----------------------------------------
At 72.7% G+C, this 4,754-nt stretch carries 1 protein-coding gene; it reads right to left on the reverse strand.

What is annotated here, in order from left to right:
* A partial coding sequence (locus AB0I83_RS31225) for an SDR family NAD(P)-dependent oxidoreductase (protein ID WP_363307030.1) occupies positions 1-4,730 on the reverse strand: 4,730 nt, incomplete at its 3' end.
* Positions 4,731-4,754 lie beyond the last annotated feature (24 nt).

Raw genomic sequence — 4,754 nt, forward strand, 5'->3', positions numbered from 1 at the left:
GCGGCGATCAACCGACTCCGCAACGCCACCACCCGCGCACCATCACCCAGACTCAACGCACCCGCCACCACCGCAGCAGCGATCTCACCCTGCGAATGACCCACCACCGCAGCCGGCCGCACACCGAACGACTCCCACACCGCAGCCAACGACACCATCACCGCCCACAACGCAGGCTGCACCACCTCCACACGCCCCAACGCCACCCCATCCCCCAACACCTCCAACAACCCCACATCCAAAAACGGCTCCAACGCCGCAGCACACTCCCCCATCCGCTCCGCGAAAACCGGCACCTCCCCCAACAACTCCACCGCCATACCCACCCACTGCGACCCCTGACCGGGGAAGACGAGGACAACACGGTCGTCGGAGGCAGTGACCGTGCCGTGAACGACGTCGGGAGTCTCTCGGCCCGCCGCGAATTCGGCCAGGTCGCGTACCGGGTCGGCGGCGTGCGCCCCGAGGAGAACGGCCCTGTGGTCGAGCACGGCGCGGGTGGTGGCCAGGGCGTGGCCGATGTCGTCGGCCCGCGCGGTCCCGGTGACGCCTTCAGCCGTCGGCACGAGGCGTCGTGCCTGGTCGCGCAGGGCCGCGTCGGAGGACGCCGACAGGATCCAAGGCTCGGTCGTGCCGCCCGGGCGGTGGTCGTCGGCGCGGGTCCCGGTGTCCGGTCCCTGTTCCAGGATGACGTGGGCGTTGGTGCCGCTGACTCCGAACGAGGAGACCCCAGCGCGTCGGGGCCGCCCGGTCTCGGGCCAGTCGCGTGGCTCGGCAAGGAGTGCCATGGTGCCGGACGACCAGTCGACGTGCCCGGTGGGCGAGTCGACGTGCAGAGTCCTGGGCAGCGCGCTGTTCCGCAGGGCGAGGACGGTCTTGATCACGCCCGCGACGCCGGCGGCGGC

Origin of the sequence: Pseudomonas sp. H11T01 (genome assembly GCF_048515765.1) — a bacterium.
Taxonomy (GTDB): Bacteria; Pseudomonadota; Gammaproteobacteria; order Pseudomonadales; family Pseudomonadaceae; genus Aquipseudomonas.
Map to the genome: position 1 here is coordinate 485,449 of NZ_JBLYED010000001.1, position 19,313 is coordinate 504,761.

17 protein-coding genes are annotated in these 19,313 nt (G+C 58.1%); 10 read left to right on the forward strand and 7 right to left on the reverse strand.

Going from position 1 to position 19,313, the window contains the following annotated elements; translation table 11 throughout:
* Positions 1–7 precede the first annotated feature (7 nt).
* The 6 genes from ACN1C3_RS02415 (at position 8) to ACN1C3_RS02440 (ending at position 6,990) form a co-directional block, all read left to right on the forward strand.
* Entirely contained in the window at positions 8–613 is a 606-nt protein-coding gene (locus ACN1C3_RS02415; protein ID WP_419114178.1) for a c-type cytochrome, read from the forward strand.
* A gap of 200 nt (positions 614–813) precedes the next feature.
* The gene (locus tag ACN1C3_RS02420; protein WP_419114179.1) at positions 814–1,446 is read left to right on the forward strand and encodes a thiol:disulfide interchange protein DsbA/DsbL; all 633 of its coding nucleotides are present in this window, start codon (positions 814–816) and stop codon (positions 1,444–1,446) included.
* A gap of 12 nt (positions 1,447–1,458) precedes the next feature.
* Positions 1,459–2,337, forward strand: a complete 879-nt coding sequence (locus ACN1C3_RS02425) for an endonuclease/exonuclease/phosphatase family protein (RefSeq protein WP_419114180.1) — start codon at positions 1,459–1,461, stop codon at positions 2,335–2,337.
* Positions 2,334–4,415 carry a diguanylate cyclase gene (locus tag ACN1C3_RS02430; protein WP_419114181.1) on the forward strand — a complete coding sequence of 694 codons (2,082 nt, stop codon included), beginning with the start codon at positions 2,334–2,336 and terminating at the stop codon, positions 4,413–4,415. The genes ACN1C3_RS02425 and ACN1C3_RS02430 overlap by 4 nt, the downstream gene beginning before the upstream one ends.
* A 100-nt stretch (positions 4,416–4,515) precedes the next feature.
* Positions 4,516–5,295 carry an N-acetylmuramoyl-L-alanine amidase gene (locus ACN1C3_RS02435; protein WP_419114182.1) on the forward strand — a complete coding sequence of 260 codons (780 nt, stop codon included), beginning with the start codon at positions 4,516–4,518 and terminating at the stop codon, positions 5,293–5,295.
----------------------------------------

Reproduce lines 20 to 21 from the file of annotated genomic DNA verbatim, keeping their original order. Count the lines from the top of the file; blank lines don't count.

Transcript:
* A 100-nt stretch (positions 4,416–4,515) precedes the next feature.
* Positions 4,516–5,295 carry an N-acetylmuramoyl-L-alanine amidase gene (locus ACN1C3_RS02435; protein WP_419114182.1) on the forward strand — a complete coding sequence of 260 codons (780 nt, stop codon included), beginning with the start codon at positions 4,516–4,518 and terminating at the stop codon, positions 5,293–5,295.